Megasporogenesis and megagametogenesis in several Tripsacum species (Poaceae)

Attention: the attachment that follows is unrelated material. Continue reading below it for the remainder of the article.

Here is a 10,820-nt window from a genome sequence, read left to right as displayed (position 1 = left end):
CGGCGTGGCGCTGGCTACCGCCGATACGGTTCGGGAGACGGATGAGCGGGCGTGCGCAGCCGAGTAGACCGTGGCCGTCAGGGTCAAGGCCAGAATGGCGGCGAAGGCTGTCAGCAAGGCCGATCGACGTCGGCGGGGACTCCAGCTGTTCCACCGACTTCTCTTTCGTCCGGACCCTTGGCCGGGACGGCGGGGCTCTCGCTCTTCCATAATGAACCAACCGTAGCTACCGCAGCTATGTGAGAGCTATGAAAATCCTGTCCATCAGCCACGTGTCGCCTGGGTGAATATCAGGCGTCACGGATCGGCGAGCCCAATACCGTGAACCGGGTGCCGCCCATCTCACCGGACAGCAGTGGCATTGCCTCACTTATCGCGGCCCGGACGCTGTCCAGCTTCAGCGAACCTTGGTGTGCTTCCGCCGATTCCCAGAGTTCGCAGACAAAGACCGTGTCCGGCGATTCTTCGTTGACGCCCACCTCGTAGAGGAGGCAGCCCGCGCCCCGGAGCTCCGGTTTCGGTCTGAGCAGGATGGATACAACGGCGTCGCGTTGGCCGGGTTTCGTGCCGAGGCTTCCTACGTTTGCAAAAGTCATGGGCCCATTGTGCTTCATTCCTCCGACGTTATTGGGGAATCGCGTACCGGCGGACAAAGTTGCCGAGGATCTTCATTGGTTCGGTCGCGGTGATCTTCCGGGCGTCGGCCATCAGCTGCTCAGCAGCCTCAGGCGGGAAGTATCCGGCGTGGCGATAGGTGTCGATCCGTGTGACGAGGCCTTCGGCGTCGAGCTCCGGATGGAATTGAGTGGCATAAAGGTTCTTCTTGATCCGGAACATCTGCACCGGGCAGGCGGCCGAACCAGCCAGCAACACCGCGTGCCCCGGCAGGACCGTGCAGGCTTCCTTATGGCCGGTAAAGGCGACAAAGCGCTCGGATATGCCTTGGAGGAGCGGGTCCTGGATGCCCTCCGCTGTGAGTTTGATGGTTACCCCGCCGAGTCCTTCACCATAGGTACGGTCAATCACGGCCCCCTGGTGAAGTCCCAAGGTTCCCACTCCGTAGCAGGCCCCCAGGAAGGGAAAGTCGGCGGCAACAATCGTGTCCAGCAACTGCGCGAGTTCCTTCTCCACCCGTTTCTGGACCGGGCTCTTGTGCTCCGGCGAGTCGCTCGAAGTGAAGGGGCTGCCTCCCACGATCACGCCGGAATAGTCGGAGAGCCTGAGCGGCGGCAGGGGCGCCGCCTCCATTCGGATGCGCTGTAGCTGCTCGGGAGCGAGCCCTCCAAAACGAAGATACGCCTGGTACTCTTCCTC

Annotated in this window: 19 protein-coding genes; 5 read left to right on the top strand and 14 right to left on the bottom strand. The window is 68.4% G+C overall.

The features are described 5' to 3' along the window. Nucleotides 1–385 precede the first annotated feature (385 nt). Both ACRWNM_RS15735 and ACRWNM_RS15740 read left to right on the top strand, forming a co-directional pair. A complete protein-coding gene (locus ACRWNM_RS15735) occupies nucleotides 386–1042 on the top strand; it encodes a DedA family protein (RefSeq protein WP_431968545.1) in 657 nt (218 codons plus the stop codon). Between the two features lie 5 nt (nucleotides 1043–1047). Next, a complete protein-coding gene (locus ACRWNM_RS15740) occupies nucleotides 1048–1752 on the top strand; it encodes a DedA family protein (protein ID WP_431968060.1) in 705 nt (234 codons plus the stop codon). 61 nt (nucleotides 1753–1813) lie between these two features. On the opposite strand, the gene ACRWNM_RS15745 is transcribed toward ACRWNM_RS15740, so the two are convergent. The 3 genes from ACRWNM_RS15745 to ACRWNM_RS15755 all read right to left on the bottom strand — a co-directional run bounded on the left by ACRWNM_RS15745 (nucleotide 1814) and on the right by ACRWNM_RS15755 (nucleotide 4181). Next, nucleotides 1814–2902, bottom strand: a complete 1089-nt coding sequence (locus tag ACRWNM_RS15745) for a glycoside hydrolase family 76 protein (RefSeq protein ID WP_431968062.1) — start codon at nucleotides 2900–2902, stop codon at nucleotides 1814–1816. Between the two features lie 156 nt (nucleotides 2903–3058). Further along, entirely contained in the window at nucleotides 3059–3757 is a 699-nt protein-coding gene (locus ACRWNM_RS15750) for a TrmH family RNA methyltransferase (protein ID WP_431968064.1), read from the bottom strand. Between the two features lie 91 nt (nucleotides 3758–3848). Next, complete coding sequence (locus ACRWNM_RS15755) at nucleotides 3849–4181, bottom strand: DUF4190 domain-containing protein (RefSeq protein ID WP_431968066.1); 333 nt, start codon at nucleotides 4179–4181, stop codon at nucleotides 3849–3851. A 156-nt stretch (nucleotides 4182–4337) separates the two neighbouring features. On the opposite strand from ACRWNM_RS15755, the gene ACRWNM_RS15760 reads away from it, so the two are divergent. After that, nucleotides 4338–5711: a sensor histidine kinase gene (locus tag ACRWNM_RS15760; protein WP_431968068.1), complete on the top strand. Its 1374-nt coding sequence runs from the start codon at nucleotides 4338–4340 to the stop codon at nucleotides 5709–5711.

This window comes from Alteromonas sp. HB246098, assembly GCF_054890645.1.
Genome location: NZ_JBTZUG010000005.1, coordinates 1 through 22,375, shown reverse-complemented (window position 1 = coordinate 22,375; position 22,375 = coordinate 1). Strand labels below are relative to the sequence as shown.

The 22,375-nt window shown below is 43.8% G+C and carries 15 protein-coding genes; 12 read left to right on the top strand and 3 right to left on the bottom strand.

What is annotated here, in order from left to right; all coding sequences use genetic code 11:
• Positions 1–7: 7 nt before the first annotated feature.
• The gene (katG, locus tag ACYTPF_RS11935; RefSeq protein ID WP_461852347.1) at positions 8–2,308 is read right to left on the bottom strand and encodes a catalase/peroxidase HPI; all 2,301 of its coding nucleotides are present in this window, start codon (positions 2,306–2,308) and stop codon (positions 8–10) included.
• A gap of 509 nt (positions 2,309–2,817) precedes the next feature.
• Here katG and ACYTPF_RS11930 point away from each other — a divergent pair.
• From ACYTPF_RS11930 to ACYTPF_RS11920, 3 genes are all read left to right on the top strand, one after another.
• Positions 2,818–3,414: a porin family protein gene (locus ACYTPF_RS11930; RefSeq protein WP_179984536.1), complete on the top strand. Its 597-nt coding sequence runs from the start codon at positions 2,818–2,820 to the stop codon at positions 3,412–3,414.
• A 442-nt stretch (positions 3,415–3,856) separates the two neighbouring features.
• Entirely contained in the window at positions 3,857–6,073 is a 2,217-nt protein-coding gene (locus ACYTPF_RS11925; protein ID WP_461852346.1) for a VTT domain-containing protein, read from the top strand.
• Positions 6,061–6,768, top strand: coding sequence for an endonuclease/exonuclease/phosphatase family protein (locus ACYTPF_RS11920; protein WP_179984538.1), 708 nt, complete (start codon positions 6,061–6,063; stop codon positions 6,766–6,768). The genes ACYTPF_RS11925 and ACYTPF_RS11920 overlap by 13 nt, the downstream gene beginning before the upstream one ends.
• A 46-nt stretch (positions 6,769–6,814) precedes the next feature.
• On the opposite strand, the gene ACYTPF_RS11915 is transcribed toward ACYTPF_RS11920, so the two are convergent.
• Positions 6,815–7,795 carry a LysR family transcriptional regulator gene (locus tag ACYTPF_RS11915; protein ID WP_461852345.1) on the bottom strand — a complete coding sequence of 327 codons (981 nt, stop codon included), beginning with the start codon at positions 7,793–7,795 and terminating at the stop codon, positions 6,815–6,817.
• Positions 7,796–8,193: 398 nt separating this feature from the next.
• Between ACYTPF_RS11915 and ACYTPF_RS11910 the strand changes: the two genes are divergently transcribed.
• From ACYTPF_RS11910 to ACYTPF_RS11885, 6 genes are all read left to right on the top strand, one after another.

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The Tripsacum agamic complex (x = 18) will provide valuable characters for maize breeding, provided that apomixis can be manipulated. Apomixis in Tripsacum was first reported 40 years ago, but its prevalence in the genus has not been established. Reproductive development was determined for eight Mexican and two South American Tripsacum species by microscopic analysis of ovaries cleared in a benzyl benzoate-dibutyl phthalate solution using interference contrast optics. The occurrence and distribution of callose deposition during megasporogenesis were determined by fluorescence microscopy of ovaries optically cleared in an aqueous sucrose solution containing aniline blue. Diploid genotypes were sexual. Polyploid forms reproduced apomictically following the Antennaria type (complete meiosis abortion) of diplospory. The Taraxacum type (unreduced megaspore production through meiotic restitution nuclei) of diplospory also occurred but rarely. The walls of diplosporic megasporocytes lacked callose whereas the walls of sexual megasporocytes contained a normal complement of callose. The absence of callose suggests that the diplosporic forms of reproduction result from mutations affecting the normal meiotic process. Apomixis in the Tripsacum genus is facultative, and the production of new polyploid genotypes through genetic exchanges involving both apomictic and sexual genotypes is possible.
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